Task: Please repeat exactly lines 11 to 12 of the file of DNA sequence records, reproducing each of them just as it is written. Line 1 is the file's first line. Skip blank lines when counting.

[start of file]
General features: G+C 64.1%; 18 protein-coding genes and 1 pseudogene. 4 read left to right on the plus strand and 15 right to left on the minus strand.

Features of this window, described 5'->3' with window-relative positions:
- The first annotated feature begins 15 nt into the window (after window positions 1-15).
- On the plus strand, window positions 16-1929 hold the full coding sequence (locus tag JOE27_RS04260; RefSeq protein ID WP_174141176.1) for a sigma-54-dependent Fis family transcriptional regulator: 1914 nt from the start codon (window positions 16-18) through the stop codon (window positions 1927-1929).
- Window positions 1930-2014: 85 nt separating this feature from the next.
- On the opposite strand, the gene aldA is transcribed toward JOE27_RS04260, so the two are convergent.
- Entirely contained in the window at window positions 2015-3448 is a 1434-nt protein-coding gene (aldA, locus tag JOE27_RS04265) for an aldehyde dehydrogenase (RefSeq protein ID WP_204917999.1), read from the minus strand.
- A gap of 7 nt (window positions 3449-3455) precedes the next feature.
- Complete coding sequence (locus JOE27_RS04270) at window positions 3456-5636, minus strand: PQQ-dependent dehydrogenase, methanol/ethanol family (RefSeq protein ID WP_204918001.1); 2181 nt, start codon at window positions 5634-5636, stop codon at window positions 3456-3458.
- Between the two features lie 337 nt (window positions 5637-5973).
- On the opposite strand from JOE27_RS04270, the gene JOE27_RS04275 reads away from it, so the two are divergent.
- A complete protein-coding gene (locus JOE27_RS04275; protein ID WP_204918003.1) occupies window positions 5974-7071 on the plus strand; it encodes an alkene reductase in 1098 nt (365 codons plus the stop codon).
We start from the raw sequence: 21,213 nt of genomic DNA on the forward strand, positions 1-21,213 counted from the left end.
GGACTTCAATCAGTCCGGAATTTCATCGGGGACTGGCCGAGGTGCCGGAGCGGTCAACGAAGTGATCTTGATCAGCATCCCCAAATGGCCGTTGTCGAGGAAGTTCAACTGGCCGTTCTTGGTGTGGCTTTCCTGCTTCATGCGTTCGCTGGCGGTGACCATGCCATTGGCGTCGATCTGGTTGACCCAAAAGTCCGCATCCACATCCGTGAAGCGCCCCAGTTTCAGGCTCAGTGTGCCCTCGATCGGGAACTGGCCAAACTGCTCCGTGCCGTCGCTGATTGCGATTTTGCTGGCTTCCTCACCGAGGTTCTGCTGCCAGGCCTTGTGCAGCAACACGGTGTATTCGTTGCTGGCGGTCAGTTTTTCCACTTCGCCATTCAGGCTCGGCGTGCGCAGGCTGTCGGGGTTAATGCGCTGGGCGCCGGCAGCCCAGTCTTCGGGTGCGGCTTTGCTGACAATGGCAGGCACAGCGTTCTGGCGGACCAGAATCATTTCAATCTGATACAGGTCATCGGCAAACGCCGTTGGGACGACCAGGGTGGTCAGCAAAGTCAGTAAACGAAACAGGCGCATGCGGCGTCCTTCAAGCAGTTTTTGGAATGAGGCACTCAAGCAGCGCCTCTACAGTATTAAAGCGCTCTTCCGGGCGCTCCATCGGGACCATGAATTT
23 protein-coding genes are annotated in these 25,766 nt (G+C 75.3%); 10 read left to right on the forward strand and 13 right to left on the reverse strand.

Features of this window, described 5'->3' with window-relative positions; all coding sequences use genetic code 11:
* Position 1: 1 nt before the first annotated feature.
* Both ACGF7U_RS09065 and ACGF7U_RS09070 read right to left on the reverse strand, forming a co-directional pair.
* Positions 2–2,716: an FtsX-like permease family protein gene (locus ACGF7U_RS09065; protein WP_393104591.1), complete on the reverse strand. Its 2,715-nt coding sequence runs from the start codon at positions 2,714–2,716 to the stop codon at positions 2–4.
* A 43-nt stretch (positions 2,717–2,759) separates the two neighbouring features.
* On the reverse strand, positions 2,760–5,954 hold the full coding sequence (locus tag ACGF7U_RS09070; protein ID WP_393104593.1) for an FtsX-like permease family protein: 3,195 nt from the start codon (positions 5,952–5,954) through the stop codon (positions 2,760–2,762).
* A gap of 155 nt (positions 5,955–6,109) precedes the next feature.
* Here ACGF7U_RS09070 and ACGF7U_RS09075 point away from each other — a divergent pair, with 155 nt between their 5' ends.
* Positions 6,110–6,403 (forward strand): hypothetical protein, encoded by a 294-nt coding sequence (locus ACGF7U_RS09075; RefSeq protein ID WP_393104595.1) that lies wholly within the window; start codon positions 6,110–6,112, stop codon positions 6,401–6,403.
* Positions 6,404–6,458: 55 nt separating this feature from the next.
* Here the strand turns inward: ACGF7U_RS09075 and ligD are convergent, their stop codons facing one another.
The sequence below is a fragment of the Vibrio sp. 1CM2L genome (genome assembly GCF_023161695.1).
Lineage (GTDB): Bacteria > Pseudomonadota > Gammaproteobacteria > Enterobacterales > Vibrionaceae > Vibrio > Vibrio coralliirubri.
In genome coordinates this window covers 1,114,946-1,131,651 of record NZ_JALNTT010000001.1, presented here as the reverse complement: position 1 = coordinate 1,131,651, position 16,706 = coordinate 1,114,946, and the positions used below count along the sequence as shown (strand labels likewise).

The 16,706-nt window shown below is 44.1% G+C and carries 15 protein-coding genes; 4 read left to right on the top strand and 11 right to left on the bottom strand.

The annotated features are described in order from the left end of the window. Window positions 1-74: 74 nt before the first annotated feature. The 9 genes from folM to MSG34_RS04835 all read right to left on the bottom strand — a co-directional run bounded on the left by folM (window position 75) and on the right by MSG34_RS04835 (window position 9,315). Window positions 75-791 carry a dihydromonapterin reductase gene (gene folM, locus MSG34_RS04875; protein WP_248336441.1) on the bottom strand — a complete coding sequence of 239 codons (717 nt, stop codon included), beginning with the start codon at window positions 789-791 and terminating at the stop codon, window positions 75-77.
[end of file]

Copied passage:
- On the opposite strand from JOE27_RS04270, the gene JOE27_RS04275 reads away from it, so the two are divergent.
- A complete protein-coding gene (locus JOE27_RS04275; protein ID WP_204918003.1) occupies window positions 5974-7071 on the plus strand; it encodes an alkene reductase in 1098 nt (365 codons plus the stop codon).